Roadblock: The Chief Executive Officer


Former Mattel executives agree that the company had competitive intelligence pointing to a desire among 8-to-12-year-old girls for a bolder, hipper Barbie—but Mattel failed to act. Ultimate responsibility for protecting a company’s crown jewel lies in the hands of the chief executive officer. But information-technology managers can take steps to ensure their chief executives get the right competitive intelligence, at the right time, with the tools they need to interpret it correctly.


Make sure your competitive intelligence system is strong enough to pinpoint potential threats. Good competitive intelligence systems will help companies become aware of threats that may not even exist yet. That involves having technology to identify and analyze current trends and predict future consumer patterns, such as the desire of every 8-year-old girl to be the next American Idol. Services from companies like Scarborough Research measure the lifestyles, shopping patterns, media behaviors and demographics of consumers to spot such trends at early stages.

Constantly evaluate your system to ensure it’s as strong as it can be. The field of competitive intelligence is changing rapidly, particularly as the Internet plays an increasing role in consumers’ shopping patterns. Firms like VNU (which includes ACNielsen) can now triangulate store purchases against television viewing, magazine readership and Internet browsing, and recommend where companies need to focus their advertising dollars. Technology managers need to make sure they’re not missing out on a new insight that their competitors may be exploiting.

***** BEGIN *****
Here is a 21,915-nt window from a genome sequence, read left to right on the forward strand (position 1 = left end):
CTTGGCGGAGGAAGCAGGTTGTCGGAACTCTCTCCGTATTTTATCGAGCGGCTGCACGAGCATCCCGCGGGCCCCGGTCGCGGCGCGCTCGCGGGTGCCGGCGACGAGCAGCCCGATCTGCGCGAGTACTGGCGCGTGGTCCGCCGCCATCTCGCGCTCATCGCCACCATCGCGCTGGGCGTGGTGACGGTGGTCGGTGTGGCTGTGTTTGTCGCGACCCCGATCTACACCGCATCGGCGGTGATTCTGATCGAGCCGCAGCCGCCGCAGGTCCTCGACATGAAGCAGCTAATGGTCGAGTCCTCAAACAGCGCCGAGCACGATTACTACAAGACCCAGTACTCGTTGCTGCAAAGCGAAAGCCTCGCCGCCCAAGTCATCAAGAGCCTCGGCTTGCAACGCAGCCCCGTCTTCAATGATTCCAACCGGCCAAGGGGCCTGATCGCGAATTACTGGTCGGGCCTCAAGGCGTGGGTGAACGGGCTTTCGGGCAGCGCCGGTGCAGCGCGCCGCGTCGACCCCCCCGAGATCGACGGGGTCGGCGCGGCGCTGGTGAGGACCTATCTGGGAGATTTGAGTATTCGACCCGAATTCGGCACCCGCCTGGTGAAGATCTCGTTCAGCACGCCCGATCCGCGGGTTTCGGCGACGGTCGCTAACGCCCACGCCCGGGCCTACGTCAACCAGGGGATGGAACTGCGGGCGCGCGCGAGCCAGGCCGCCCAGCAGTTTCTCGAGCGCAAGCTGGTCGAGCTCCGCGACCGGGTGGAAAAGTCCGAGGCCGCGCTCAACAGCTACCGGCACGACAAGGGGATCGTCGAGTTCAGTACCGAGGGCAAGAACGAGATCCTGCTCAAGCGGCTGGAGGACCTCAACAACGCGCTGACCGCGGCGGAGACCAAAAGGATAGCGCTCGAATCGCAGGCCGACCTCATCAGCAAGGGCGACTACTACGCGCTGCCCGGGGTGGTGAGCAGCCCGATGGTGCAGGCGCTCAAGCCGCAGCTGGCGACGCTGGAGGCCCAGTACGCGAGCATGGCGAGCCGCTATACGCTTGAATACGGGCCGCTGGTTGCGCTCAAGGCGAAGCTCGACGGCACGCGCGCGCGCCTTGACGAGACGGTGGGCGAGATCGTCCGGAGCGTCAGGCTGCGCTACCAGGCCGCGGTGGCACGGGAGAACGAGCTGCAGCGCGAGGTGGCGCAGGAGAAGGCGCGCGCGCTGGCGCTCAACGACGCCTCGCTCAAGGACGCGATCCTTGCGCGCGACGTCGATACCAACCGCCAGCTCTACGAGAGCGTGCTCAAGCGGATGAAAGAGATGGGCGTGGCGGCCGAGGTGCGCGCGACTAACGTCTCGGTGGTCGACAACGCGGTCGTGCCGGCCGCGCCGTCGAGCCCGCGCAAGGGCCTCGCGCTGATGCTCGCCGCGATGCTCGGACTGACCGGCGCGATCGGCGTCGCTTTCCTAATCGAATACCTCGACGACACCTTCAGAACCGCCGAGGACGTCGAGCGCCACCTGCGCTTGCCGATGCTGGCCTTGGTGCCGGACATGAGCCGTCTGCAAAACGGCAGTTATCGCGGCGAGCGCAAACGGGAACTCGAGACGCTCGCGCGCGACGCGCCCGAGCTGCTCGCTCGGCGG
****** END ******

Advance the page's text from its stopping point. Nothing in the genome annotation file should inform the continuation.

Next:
Establish an early warning system. Not only do executives need to know what’s happening in their markets, but they need to know it early enough to act. Ben Gilad, a competitive intelligence consultant, says smart organizations set up formal groups with representatives throughout their business units and ask them to pore over competitive data and gather field reports. Those bodies report directly to the CEO. There are any number of tools the groups can use to instantly communicate perceived threats—from e-mails, to instant messaging, to intranet and blog postings.

Be ready to justify the cost of upgrades. Today’s competitive intelligence systems can be expensive. For instance, ACNielsen gathers data on millions of retail purchases, but its customer contracts run an average of about $3.5 million. If a chief executive balks at those types of fees, provide examples of how other companies suffered after they were surprised by an up-and-coming competitor. A company like Netflix might not exist today if Blockbuster Video had done away with late fees several years earlier. And a company like Mattel might not be worrying about a bunch of Bratz.